legal

Facebook must refund purchases by minors upon request, court rules

Facebook must refund purchases by minors upon request, court rules

Way back in 2012, Facebook was hit with a lawsuit over real-world currency children had spent playing games on the social network. The issue revolved around Facebook Credits, which gamers could buy using a credit card; the currency, then, would be used to buy virtual goods of one sort or another in Facebook games. This quickly became an issue as kids charged huge bills on their parents' bank accounts without realizing what they were doing. The issue has dragged on in various legal matters since, and now a judge has ruled that Facebook must refund parents.

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Samsung hits Huawei with patent infringement lawsuits

Samsung hits Huawei with patent infringement lawsuits

Samsung has filed patent infringement lawsuits against Huawei in China, claiming the latter company has violated half a dozen of its patents. The exact patents allegedly infringement upon haven’t been revealed at this time, nor it is clear how many courts received documents from Samsung, though it reportedly sued the company in multiple Chinese courts. The lawsuits were filed a couple weeks ago.

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EFF sues US government on how DMCA threatens security research

EFF sues US government on how DMCA threatens security research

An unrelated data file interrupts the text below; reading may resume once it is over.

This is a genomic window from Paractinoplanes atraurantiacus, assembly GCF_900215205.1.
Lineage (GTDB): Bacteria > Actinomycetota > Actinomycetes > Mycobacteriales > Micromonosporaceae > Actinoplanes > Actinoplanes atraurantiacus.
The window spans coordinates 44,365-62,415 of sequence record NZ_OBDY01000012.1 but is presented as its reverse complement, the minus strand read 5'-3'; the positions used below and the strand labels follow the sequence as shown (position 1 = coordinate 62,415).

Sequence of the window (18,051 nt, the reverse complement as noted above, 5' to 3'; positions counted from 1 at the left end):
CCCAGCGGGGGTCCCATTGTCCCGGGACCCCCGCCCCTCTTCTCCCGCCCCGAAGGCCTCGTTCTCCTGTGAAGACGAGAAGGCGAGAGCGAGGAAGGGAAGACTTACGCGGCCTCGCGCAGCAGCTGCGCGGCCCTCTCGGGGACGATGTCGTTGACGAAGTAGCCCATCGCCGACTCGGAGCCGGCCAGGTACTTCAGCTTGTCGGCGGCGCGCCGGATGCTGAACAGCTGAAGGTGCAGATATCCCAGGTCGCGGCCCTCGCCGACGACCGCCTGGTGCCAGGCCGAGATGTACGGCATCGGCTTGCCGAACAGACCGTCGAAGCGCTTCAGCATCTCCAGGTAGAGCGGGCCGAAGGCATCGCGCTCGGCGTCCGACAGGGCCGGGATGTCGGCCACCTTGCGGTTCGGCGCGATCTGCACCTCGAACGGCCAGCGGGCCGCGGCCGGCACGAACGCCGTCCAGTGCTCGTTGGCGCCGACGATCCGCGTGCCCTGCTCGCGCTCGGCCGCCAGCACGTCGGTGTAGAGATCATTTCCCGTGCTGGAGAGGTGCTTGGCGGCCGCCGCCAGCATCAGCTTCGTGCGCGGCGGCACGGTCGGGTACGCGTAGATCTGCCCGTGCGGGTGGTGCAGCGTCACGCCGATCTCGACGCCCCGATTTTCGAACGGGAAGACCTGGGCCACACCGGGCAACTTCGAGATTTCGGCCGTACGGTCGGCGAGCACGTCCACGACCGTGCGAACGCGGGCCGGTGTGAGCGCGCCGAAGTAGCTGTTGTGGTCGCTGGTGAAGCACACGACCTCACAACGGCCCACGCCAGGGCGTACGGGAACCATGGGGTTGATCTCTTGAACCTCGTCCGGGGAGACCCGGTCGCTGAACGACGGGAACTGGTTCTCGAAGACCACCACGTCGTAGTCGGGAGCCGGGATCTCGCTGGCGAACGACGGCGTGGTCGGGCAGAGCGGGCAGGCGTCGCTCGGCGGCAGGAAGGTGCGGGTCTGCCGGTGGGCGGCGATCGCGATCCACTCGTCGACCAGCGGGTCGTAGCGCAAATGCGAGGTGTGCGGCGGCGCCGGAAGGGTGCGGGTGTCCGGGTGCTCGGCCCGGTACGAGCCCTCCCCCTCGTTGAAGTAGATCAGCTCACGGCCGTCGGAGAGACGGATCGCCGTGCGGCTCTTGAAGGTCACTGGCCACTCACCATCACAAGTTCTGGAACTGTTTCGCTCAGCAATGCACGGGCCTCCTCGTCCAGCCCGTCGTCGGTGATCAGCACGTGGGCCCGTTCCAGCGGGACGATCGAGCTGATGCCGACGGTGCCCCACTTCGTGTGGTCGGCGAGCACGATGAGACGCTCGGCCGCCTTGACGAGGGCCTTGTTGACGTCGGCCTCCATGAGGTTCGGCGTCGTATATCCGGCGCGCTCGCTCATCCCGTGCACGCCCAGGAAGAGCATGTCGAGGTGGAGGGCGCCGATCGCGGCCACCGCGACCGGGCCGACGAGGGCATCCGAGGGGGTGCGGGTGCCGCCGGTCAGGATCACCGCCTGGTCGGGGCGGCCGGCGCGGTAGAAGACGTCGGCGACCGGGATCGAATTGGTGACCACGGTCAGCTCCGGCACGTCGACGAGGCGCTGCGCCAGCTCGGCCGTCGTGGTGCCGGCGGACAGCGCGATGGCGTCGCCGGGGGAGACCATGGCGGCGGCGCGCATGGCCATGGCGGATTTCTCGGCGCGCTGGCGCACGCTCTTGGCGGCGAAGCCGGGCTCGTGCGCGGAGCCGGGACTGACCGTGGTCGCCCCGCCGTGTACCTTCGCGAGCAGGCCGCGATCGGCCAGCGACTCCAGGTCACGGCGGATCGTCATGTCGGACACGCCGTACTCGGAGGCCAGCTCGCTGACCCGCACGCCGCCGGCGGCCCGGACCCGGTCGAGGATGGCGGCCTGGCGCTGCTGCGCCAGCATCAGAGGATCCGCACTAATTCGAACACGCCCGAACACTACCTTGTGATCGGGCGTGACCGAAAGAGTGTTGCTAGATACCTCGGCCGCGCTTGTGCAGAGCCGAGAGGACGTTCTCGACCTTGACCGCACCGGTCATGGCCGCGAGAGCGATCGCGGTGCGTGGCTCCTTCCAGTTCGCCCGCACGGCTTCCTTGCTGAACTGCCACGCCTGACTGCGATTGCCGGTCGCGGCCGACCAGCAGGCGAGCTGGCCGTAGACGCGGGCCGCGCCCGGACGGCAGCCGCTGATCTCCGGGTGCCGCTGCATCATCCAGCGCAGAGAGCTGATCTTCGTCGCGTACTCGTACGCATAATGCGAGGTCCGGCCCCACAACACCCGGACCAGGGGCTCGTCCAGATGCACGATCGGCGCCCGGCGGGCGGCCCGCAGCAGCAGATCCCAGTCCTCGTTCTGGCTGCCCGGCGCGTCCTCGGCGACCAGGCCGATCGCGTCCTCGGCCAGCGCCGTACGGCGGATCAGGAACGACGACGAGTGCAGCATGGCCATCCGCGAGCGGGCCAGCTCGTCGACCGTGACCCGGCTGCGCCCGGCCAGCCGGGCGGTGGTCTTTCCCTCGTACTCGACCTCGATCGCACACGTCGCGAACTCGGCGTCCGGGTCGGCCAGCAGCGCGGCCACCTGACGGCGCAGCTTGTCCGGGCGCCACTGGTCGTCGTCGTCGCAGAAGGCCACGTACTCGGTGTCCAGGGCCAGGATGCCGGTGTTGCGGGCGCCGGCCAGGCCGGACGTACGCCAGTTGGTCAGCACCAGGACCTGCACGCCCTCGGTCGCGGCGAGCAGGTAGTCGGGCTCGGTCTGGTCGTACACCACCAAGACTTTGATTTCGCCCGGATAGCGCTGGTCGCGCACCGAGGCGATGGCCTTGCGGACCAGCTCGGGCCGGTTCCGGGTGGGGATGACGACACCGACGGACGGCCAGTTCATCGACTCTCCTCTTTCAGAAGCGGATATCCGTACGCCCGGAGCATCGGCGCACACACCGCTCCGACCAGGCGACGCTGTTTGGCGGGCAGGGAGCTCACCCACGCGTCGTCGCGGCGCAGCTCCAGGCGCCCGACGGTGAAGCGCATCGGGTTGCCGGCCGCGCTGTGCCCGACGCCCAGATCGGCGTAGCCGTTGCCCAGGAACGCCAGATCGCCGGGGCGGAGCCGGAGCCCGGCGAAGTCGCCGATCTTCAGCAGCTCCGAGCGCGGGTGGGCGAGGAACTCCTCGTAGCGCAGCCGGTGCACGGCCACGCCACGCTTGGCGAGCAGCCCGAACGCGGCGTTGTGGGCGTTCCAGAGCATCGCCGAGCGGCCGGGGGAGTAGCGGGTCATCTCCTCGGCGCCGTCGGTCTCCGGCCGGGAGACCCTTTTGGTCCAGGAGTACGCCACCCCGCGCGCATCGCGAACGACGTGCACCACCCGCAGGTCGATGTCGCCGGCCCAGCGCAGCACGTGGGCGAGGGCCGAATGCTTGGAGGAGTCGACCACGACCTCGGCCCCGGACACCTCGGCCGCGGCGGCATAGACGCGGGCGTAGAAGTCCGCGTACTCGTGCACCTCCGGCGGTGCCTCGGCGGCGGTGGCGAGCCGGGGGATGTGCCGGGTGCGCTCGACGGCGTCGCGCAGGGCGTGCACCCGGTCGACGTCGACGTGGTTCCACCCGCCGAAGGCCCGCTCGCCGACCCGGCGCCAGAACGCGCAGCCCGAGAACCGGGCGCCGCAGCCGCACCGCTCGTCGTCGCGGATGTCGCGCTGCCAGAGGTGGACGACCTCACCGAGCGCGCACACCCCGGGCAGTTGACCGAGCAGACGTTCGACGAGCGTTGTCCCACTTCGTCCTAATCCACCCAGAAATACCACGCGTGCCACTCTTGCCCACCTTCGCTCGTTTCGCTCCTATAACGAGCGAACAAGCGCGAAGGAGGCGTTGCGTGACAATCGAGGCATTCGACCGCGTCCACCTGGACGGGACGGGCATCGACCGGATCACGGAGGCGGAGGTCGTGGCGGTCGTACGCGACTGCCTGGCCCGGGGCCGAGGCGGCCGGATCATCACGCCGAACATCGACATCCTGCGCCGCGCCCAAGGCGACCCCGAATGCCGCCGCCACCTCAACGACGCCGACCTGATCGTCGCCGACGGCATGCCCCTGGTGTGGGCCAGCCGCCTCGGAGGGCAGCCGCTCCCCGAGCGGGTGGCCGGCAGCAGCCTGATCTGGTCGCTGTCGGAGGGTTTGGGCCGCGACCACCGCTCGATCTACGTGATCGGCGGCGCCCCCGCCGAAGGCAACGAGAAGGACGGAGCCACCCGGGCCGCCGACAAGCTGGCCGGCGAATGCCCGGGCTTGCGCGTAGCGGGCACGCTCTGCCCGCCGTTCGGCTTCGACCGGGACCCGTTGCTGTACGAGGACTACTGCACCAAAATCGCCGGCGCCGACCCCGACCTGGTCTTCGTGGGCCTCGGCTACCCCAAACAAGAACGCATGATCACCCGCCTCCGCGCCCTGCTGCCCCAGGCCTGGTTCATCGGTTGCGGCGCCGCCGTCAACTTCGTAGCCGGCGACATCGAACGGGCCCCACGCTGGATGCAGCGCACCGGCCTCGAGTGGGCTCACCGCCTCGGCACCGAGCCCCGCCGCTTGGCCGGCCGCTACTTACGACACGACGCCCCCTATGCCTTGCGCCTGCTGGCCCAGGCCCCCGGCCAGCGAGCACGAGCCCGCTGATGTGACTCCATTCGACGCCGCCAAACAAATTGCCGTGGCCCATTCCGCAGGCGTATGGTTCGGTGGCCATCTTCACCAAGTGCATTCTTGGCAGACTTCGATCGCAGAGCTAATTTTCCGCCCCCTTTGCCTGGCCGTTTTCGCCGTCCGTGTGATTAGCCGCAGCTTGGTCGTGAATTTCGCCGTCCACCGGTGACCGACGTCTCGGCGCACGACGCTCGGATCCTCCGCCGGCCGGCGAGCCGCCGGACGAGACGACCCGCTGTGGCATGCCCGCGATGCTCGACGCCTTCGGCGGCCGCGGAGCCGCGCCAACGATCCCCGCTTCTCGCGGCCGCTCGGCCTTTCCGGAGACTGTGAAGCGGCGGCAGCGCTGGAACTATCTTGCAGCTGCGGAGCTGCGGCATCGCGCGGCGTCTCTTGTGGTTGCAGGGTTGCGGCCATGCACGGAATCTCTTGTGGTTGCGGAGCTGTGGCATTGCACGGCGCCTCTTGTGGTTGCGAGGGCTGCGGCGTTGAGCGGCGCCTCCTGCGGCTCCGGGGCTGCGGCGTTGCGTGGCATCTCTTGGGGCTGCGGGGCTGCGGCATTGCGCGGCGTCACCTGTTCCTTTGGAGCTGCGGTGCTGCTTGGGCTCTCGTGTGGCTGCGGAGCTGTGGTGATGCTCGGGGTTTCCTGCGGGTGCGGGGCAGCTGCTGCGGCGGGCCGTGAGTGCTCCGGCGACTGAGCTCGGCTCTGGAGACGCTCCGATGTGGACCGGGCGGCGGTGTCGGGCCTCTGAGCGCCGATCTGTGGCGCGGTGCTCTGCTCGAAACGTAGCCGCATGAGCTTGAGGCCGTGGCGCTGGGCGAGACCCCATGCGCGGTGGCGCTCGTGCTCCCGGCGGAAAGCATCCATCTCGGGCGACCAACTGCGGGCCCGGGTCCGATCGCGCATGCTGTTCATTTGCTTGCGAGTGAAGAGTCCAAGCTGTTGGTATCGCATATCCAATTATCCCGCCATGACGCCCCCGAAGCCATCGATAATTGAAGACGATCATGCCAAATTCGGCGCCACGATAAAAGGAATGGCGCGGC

The Digital Millennium Copyright Act or DMCA has been one of the most debated laws affecting the tech industry. While the intention to protecty copyright in this modern age is commendable, the DMCA has often been waved around by giant companies, like record labels, as a threat to those who make even the slightest error in using, say, music in a YouTube video. That law happens to also impose restrictions in security research, which digital rights advocate Electronic Frontier Foundation or EFF is now challenging by suing the US government.

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AppleCare+ class action suit clams refurb devices aren’t as good as new

AppleCare+ class action suit clams refurb devices aren’t as good as new

A class action lawsuit has been filed against Apple in California having to do with how the AppleCare+ warranty operates. The suit was filed on Wednesday of this week and argues that Apple isn't meeting the contract that comes with an AppleCare+ warranty. Specifically the suit claims that devices that are replaced under warranty with refurbished replacements don’t meet a specifically clause in the contract.

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China slams brakes on autonomous car public testing

China slams brakes on autonomous car public testing

Public testing of autonomous cars in China has been put on hold, with regulators insisting automakers must wait until the government has figured out the necessary regulations. Several self-driving vehicle projects are underway in the country, but the moratorium means that, for now, prototypes can only be trialled on private facilities.

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VW accused of “willful and systematic” diesel cheating as top execs named

VW accused of “willful and systematic” diesel cheating as top execs named

Volkswagen may be doing its best to placate diesel owners, but new lawsuits filed in the US lay the blame for dieselgate on pervasive corporate culture not just a few bad staff. Painting a very different picture of the internal politics of the automaker, the New York and Massachusetts attorneys general accused the company of harboring a "willful and systematic scheme of cheating" today in state lawsuits.

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Germany plans “black box” recorder rule for Autopilot-style cars

Germany plans “black box” recorder rule for Autopilot-style cars